Baggage fees


During booking, you'll have the option to choose your seat. The seat prices are shown on the left side of this image.


Seat selection French Bee


It's important to note that whatever seat you select, you are locked into. You cannot change your seat to another seat that costs the same later. You'll have to pay $25 or more every time to change your seat selection.

Overall, in my initial booking, I paid $385 with the $25 cost of the seat selection added on.

At Thrifty Traveler, we don't accept freebies. We use our own points, miles, or cash to pay for every single flight or hotel you see reviewed here – including this one!


French Bee fare price


A few weeks before the flight, I tacked on a meal to try for the review and “Priority” services, which gave me priority security screening and priority boarding.


French Bee additional services


The end result was a $430 one-way fare from San Francisco (SFO) to Tahiti (PPT).


Bottom Line

The low-cost carrier French Bee offers some cheap fares for U.S. travelers heading to Paris or Tahiti this year or next, but it also comes with a no-frills style you can expect from budget airlines.

Despite that, French Bee's new fleet of planes, seatback entertainment, and carry-on allowance make it a little better than your typical low-cost carrier if you want to take advantage of its low fares in 2024 or beyond.


Editorial Disclaimer: Opinions expressed here are the author’s alone, not those of any bank, credit card issuer, airlines or hotel chain, and have not been reviewed, approved or otherwise endorsed by any of these entities.

Disclaimer: The responses below are not provided or commissioned by the bank advertiser. Responses have not been reviewed, approved or otherwise endorsed by the bank advertiser. It is not the bank advertiser’s responsibility to ensure all posts and/or questions are answered.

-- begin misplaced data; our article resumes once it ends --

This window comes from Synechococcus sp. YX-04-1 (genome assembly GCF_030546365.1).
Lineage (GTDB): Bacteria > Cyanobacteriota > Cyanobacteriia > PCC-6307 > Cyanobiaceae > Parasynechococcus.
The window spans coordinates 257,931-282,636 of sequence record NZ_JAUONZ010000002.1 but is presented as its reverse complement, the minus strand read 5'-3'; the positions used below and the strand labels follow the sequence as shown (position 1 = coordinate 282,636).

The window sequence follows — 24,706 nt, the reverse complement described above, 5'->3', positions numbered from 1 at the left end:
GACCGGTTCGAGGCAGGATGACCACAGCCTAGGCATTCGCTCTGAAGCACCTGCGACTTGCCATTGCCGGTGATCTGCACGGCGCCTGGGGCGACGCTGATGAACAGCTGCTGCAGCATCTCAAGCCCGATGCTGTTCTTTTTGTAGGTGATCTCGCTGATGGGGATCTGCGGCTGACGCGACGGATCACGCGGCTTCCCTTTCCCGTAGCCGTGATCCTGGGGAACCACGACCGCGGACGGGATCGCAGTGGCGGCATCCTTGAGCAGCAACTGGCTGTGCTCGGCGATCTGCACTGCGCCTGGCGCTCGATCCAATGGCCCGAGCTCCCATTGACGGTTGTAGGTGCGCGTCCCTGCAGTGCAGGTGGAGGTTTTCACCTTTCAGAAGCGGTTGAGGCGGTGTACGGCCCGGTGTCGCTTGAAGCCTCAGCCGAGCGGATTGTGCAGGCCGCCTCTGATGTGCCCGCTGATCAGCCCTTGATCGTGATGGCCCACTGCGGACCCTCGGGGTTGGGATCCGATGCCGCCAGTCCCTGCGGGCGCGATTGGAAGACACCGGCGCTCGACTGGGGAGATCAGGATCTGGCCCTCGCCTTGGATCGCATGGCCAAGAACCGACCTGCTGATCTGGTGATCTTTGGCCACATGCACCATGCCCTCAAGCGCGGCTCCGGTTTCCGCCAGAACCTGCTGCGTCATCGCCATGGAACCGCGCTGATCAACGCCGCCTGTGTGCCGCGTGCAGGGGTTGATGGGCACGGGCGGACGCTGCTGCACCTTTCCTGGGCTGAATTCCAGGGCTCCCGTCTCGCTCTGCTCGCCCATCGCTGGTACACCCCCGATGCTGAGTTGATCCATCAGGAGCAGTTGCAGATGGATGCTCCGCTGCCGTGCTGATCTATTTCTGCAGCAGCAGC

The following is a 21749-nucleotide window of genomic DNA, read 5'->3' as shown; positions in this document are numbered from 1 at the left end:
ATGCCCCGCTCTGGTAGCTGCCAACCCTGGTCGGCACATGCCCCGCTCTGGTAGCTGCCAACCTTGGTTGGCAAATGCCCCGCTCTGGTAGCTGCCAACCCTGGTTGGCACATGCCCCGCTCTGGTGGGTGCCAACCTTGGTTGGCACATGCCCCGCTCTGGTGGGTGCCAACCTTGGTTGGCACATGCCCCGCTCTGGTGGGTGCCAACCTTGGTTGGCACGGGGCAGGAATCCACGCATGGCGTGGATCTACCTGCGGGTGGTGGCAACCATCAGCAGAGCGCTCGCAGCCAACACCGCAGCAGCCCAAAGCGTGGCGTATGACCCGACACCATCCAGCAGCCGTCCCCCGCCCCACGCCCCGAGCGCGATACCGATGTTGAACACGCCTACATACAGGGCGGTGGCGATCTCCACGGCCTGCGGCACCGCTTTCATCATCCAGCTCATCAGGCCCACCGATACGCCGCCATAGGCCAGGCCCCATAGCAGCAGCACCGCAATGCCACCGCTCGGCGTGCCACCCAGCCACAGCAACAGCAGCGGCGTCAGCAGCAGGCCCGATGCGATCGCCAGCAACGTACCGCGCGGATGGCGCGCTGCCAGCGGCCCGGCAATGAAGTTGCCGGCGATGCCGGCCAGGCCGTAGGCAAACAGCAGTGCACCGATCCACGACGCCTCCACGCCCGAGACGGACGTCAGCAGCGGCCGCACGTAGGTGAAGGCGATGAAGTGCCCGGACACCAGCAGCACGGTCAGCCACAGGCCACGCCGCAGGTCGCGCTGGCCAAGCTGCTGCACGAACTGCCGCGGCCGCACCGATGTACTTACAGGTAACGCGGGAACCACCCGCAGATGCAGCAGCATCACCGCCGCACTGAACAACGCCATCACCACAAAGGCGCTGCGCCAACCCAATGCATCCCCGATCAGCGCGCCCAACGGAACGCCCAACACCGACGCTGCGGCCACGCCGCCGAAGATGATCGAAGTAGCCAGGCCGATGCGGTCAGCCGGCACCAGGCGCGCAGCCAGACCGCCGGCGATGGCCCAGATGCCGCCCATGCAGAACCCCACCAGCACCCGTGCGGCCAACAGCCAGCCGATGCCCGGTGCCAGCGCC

5 Responses

  • Don’t except to arrive on time with this airline company. If you are 1 hour late you are lucky ! Disconnected company that does not collaborate with the network. And short in staff. Not worth the hundred you saved if you miss connections, hotel nights….i recommend to get an insurance for everything in your path !

  • This airlines only has a handful of planes on their fleet. They have a high cancellation rate without ever refunding the customer.. May be suitable for solo travelers. Just be sure to show up 3 hour early and not to check any luggage. Never take you family or it wil probably be the worst ordeal you’ll have ever experienced. I mean there’s French Bee ground staff is in their own league of inhumane.

  • Have those who claim the seat pitch in economy is 32 inch measured it when in fact its even closer to 30 than 31

  • Took an outbound flight from LAX to Paris on December 17th, 2023. Everything went well on the outbound flight. However my return, scheduled for February 9, 2024 to go from Paris to LAX is a different story. On January 5th I received an email from French Bee stating they were cancelling all flights between Paris and LAX until March 31st, 2024!!! Consequently, I had to purchase a one way return flight on another carrier to get home which ended up being more expensive. This is completely unacceptable! They did not even offer to put me on another carrier, only that they could either reimburse the full cost of the return ticket, or get a voucher plus 20% for future flights (there is no way I will ever use this airline again). When I try to access my booking online to request a reimbursement the system says “an error has occurred”. When I try to call the company for 4 days straight in a row, no one answers and the call disconnects after about 1 hour. I have contacted my credit card company and am now disputing half of the charge for this flight as they are clearly making it as difficult as possible to get reimbursed! True, their fares are very enticing, but it is NOT WORTH IT to fly on this airline. You could end up stranded and have to pay a lot more at the last minute to get home! WARNING – STAY AWAY FROM FRENCH BEE!